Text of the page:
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Southwest Arm historian turns First World War columns into book

Lester Green with his book at the Chapters book store in St. John’s. CONTRIBUTED
Lester Green with his book at the Chapters book store in St. John’s. CONTRIBUTED - Contributed

SOUTHWEST ARM, N.L. — To see all of his research and writing compiled in a book brings great pride to Lester Green of Southwest Arm, but nothing near the amount of gratitude and debt he feels towards the veterans he wrote about.
Green told The Packet his book, “Where Once They Sailed: Stories of Our Boys who Served in the Royal Naval Reserve” and the stories of bravery, heroism, recognition and hardship is the least he could do to honour them and their families.
It is certainly his passion.
“It’s a sense of accomplishment to have their stories recorded in one place and make that available to the people,” said Green in an interview with The Packet.
He says he loves being able to present the book to family members of those who served and seeing how much it means to them.
“It’s that emotional (feeling) to say, ‘Wow, Dad’s story is being told',” explained Green.
And for younger folks, he says he hopes his book will keep the names of these veterans in the minds of people for generations to come so they are not forgotten.
Compiled from a series of columns previously printed in The Packet beginning in 2017, Green says he was able to turn the stories of 87 men from the Southwest Arm area who served with the Royal Navy in the First World War into a book published by DRC Publishing.
“I asked myself, if I were picking up this book, what is something I’d like to know right away? I’d want to know who did not come back, the supreme sacrifice.”
Green pored hours upon hours of research with the provincial archives, maritime history at Memorial University, along with information and photos from families — and support from the Southwest Arm Historical Society.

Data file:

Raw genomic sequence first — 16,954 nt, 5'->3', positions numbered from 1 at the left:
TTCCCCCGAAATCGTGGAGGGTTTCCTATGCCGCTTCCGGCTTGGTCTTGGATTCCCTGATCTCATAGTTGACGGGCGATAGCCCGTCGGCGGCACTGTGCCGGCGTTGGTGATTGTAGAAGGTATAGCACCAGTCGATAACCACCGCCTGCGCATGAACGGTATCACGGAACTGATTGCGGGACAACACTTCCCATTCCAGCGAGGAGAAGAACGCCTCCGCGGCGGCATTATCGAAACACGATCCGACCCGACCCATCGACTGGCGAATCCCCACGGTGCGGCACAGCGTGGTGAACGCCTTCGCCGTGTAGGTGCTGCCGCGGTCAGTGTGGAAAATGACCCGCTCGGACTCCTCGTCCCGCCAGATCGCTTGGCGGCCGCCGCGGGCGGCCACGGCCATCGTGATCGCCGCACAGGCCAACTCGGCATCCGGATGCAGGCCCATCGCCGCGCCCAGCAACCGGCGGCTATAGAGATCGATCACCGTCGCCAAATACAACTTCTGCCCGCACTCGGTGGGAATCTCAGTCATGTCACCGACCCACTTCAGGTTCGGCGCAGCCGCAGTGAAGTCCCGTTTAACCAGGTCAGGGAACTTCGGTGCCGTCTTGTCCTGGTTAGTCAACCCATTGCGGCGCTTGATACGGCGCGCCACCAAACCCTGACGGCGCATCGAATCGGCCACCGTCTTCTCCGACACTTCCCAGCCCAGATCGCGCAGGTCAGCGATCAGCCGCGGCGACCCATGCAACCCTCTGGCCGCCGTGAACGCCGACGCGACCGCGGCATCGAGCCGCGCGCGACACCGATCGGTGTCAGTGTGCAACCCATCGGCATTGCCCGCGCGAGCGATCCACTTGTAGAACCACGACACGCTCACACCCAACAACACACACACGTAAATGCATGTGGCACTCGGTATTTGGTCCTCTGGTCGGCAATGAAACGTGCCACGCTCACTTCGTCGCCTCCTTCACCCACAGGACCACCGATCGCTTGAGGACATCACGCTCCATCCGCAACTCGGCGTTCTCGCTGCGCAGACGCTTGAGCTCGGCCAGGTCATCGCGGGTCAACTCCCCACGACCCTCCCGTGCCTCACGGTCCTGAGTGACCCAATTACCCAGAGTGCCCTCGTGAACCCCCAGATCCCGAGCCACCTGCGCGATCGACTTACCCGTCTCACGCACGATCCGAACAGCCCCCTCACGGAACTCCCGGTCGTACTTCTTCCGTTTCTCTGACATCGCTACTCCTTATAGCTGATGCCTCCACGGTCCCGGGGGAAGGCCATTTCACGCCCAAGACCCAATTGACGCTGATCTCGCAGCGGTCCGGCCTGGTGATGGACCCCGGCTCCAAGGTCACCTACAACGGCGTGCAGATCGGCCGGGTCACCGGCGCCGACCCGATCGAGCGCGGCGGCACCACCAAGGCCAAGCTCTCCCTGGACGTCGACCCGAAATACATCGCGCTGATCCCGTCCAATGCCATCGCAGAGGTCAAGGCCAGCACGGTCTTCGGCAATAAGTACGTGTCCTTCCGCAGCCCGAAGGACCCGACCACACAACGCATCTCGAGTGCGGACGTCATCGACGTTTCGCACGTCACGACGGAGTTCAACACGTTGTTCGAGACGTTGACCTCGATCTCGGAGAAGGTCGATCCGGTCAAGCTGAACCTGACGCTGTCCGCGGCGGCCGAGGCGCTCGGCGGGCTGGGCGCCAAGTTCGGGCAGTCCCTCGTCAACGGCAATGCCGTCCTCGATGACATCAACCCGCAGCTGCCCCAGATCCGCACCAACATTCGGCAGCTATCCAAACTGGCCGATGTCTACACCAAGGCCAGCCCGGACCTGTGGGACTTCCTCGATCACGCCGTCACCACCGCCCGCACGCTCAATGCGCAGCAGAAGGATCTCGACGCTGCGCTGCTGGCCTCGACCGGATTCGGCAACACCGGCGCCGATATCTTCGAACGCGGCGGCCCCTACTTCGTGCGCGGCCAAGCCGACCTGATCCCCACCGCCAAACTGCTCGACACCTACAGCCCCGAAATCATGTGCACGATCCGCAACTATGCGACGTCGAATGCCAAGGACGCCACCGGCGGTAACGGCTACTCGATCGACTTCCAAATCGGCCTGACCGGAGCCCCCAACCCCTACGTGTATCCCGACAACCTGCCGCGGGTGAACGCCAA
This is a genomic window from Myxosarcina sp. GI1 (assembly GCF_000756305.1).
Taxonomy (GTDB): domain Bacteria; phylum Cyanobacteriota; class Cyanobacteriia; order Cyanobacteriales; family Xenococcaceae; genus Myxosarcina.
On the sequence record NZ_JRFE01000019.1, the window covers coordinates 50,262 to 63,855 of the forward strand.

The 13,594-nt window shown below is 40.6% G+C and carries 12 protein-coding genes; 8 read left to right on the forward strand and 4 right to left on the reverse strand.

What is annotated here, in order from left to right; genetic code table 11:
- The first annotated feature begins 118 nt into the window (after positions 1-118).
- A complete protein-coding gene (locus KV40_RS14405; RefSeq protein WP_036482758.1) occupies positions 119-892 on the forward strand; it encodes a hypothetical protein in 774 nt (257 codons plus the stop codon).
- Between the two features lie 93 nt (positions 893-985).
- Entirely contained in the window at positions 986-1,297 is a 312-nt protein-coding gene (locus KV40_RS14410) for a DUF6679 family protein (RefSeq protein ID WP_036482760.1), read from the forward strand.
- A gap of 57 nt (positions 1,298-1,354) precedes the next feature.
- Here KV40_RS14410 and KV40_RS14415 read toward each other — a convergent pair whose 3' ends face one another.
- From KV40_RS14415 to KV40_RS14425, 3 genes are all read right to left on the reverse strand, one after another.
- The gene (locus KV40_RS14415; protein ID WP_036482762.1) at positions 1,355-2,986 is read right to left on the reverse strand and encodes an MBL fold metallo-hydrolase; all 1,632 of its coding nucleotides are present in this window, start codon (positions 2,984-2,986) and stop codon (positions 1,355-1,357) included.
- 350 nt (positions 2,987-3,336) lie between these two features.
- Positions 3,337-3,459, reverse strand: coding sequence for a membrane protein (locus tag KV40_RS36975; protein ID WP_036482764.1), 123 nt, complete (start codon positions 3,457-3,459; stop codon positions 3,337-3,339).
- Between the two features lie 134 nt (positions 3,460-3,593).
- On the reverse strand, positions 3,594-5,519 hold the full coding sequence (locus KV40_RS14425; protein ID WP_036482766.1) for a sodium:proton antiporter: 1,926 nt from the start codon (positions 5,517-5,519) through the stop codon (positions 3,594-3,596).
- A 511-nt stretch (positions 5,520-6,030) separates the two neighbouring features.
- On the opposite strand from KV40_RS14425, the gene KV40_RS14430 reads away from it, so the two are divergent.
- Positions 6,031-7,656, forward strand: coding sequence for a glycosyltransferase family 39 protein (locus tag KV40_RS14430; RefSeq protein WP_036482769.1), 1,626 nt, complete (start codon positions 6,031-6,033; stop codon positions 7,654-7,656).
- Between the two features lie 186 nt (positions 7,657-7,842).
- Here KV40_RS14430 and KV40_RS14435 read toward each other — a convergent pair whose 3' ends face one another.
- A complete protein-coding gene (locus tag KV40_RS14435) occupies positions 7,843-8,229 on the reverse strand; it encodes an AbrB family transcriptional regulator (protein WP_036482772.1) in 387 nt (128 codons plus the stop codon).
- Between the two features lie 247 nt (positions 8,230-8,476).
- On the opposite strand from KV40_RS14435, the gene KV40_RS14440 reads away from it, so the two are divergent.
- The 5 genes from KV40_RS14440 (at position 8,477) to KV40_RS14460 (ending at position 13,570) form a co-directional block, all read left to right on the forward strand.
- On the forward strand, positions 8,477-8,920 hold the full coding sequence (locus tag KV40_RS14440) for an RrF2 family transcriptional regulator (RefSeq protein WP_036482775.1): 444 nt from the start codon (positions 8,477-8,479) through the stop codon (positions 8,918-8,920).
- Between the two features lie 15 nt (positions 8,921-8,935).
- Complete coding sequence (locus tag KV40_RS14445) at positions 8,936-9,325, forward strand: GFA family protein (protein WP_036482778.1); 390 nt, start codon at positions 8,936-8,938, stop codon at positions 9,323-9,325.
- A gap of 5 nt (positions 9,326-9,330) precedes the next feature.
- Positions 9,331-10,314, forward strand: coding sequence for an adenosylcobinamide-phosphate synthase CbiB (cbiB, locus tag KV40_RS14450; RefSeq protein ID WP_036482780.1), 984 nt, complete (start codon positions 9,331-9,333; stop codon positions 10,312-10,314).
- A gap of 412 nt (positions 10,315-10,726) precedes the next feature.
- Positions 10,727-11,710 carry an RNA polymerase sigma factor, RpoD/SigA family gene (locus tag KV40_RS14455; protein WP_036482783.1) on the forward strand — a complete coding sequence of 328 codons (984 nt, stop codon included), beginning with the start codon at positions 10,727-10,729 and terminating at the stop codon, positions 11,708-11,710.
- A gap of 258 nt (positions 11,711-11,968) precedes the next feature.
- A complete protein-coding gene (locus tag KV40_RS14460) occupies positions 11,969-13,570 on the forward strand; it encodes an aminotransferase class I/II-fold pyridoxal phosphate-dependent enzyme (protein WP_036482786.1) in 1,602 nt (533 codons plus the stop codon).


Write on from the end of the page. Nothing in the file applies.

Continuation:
He lovingly crafted the material into the final result, his first book. Green says this process was easier than when he did the initial work, having more access to information.
He discovered copious amounts of information on the men who enlisted, along with their families and the relationships they had. Green says over half of the 87 men had brothers or step-brothers to another person in the war.
“Say, if you enlisted and I enlisted, that’s how I told the story … I had that pattern.”
The book also includes many different photos collected by Green from family members and archives.
When he was able to see the book sitting on the store shelf, he says he felt pride knowing his years of work had been completed.
Green is already planning a similar style book for his first column series, “Where Once They Served,” which focused on the men of Southwest Arm who served with the Royal Newfoundland Regiment in the First World War.
And he is also rearing to go on brand new research as well. He’s looking to find stories of those who served with Newfoundland’s Overseas Forestry Unit in the Second World War — work to be completed in conjunction with Levi Churchill of Hodge’s Cove.
“We were surprised to learn that there were at least 65 of our boys who served with this unit from our area alone.”

Jonathan.parsons@thepacket.ca
Twitter: @jejparsons

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